(7) Mr. Joshi, the learned advocate for the Appellant relied upon two cases in support of his contention. The first is a decision in the case of Imambhai Kamrudin v Rahimbhai Usmanbhai, 27 Bom LR 503: 9 AIR 1925 Bom 373). In that case the wall between the two houses belonging to the plaintiffs on one side and the defendants on the other was a party wall. The defendant raised the height of the wall at his own expense and opened new windows in the portion of the wall newly raised. There was neither any arrangement between the parties when the wall was raised nor had the plaintiff Imambhai given his consent to the raising of the wall. Imambhai, the plaintiff, filed a suit for obtaining an injunction calling upon Rahimbhai to close up the windows newly opened by him or to allow Imambhai to do it at Rahimbhai's expenses, and also restrain Rahimbhai from making any new openings in the wall. The trial Court as also the first appellate Court dismissed the suit. The plaintiff Imambhai preferred an appeal against that decision and it was held by the Division Bench of the High Court of Bombay, that:

'where one of the two neighbouring owners raises a party wall, the other owner either giving his consent or acquiescing, the raised portion of the wall assumes the same character as the old party wall on which it stands. Neither party has the right to commit a trespass on the party wall so raised in height, by opening windows etc., in it.'

In the both other case of Shivputrappa Parappa v. Shivrudrappa Kalappa : AIR1926Bom387 , a similar question had arisen and there again the defendants in that suit had raised the height of the party wall between the two houses of the parties without the consent of the plaintiff , in order to rest on it. While the trial Court held that the defendant was not entitled to raise the height of the wall in spite of the question whether it was a party wall or not, the District Judge found that the plaintiff has suffered no damage and was not entitled to injunction. Against that decision the plaintiff had gone to the High Court and it was held that

'where one co-owner of a party-wall raises the height of the wall without the consent or acquiescence of the other co-owner, the latter can either himself remove the raised portion of the wall without rendering himself liable to a claim for damages or can obtain an injunction from the Court in order to get the raised portion removed'.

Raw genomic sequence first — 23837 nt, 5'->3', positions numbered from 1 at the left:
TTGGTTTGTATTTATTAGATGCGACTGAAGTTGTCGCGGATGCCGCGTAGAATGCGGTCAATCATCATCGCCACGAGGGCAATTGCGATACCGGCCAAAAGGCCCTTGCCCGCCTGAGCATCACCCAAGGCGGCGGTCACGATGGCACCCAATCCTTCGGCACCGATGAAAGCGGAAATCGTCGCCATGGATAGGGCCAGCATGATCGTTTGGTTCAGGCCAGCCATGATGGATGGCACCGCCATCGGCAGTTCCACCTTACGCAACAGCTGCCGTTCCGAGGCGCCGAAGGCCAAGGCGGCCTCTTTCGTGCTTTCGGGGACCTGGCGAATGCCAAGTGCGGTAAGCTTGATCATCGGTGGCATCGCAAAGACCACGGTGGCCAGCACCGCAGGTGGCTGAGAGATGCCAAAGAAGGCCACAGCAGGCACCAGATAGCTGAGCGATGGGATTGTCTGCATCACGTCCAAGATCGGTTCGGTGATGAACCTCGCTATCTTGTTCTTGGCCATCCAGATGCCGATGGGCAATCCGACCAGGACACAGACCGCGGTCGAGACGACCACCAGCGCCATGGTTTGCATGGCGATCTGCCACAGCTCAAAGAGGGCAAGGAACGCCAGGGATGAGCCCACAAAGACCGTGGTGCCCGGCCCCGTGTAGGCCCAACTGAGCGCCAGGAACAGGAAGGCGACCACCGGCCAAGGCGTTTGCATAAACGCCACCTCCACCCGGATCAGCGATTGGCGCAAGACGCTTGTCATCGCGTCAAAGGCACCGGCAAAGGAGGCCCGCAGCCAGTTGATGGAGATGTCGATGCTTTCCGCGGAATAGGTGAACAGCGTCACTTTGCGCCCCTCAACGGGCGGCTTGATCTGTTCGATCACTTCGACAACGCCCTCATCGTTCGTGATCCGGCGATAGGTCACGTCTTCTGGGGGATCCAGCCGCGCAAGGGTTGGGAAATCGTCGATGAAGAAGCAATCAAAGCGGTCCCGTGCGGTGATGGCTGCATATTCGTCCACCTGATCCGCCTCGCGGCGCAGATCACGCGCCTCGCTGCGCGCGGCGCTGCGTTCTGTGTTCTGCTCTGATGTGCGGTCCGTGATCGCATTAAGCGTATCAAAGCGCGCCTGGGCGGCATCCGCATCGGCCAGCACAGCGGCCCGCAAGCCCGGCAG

In both the cases, therefore, the question was with regard to the raising of a party-wall between the two houses and they would have an application for the reason that no question of raising of the party wall or as to the rights and consequences that might arise on account of putting up any window or so in such a party wall between the houses of the parties, arises in this case.

(8) On the other hand, we have two decisions of the same High Court, which may help in determining the point raised in the present case. The first is the decision is a case of Mohanchand Nemchand v. Isakbhai (1900) 2 Bom LR 898. In that case the plaintiff and the defendant were neighbouring owners and the defendant intended to lay a drain pipe under the surface of the piece of land and along its north side for the purpose of carrying off the drainage from his premises. The parties were found to be tenants-in-common in respect of the surface of the piece of land and along its north side for the purpose of carrying off the drainage from his premises. The parties were found to be tenants-in-common in respect of that surface of land through which the pipe was intended to be taken and the question arose as to whether one of two tenants-in-common has any right to take such a drain pipe, and if so, under what circumstances. It was held, that: